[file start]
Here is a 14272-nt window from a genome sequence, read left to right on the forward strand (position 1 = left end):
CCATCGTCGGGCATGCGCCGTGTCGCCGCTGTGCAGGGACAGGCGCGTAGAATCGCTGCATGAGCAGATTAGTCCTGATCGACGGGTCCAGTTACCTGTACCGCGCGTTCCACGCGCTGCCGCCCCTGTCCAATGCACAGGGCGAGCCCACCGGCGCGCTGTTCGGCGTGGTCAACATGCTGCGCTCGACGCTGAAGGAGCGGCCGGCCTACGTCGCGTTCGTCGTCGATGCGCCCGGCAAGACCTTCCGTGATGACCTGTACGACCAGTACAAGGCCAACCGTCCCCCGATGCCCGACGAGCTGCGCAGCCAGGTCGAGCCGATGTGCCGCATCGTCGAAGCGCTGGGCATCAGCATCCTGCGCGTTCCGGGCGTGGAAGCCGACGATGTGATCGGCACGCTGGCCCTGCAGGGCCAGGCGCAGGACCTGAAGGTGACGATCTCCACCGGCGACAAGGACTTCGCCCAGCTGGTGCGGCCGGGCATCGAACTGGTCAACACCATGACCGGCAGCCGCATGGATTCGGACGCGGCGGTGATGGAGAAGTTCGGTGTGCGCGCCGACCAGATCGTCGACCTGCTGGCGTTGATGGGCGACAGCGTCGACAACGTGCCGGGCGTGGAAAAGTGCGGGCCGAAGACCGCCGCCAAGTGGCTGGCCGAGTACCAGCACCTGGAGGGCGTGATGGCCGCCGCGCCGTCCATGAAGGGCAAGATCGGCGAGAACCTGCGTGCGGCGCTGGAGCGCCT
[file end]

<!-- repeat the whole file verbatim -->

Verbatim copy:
Here is a 14272-nt window from a genome sequence, read left to right on the forward strand (position 1 = left end):
CCATCGTCGGGCATGCGCCGTGTCGCCGCTGTGCAGGGACAGGCGCGTAGAATCGCTGCATGAGCAGATTAGTCCTGATCGACGGGTCCAGTTACCTGTACCGCGCGTTCCACGCGCTGCCGCCCCTGTCCAATGCACAGGGCGAGCCCACCGGCGCGCTGTTCGGCGTGGTCAACATGCTGCGCTCGACGCTGAAGGAGCGGCCGGCCTACGTCGCGTTCGTCGTCGATGCGCCCGGCAAGACCTTCCGTGATGACCTGTACGACCAGTACAAGGCCAACCGTCCCCCGATGCCCGACGAGCTGCGCAGCCAGGTCGAGCCGATGTGCCGCATCGTCGAAGCGCTGGGCATCAGCATCCTGCGCGTTCCGGGCGTGGAAGCCGACGATGTGATCGGCACGCTGGCCCTGCAGGGCCAGGCGCAGGACCTGAAGGTGACGATCTCCACCGGCGACAAGGACTTCGCCCAGCTGGTGCGGCCGGGCATCGAACTGGTCAACACCATGACCGGCAGCCGCATGGATTCGGACGCGGCGGTGATGGAGAAGTTCGGTGTGCGCGCCGACCAGATCGTCGACCTGCTGGCGTTGATGGGCGACAGCGTCGACAACGTGCCGGGCGTGGAAAAGTGCGGGCCGAAGACCGCCGCCAAGTGGCTGGCCGAGTACCAGCACCTGGAGGGCGTGATGGCCGCCGCGCCGTCCATGAAGGGCAAGATCGGCGAGAACCTGCGTGCGGCGCTGGAGCGCCT